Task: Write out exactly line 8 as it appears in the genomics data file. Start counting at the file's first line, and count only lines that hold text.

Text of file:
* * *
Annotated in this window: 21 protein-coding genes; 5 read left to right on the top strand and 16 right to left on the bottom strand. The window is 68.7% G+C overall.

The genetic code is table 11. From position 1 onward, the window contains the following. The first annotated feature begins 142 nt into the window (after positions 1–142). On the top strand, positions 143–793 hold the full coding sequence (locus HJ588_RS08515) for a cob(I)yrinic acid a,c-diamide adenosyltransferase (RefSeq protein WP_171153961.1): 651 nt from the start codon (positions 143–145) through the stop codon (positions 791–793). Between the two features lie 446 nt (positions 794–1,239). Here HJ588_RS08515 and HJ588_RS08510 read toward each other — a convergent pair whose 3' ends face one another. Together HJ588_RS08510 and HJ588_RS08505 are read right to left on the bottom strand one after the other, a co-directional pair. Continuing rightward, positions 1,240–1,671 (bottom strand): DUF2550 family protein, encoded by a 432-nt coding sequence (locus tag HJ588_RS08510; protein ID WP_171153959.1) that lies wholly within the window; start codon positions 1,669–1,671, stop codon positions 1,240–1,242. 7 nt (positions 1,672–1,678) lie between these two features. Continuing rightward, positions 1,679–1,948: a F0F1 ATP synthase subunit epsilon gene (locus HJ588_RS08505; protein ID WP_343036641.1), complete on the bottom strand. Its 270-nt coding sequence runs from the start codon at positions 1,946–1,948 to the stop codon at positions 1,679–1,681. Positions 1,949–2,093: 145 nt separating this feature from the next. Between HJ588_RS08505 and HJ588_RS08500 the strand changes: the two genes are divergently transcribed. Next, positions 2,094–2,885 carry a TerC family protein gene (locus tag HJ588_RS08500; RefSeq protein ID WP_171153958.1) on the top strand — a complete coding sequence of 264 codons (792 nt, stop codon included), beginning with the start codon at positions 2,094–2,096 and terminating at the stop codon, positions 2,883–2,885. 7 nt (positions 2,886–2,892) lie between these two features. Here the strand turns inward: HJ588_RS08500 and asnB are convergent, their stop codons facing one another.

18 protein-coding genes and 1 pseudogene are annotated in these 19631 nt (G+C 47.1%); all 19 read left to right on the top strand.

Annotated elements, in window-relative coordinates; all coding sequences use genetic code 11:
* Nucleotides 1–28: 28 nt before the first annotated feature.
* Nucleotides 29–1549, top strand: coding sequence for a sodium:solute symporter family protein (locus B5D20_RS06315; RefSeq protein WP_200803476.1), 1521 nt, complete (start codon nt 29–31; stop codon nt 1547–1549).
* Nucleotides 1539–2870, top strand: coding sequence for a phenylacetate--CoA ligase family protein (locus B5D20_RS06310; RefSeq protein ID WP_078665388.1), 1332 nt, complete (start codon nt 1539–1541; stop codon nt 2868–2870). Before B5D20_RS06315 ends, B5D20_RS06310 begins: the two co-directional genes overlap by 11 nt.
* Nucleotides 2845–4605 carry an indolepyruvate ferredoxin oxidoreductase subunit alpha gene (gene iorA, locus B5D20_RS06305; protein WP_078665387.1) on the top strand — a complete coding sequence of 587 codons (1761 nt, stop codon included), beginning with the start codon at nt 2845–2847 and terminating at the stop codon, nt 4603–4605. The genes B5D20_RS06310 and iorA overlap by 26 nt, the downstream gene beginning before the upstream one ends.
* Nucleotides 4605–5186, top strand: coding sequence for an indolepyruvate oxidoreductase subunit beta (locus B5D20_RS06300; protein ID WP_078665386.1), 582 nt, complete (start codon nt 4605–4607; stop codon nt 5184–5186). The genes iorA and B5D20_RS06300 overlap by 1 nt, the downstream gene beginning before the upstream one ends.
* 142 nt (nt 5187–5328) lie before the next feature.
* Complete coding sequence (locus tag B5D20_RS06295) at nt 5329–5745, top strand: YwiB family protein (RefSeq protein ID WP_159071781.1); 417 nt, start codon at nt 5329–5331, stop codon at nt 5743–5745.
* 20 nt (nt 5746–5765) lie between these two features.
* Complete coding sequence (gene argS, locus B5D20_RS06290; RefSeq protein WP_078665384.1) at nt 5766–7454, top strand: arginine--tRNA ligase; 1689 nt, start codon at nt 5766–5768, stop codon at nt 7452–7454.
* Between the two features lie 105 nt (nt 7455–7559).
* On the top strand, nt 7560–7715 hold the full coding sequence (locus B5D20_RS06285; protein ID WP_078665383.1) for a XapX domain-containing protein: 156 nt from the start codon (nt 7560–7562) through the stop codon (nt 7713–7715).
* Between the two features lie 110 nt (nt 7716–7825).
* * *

* Nucleotides 2845–4605 carry an indolepyruvate ferredoxin oxidoreductase subunit alpha gene (gene iorA, locus B5D20_RS06305; protein WP_078665387.1) on the top strand — a complete coding sequence of 587 codons (1761 nt, stop codon included), beginning with the start codon at nt 2845–2847 and terminating at the stop codon, nt 4603–4605. The genes B5D20_RS06310 and iorA overlap by 26 nt, the downstream gene beginning before the upstream one ends.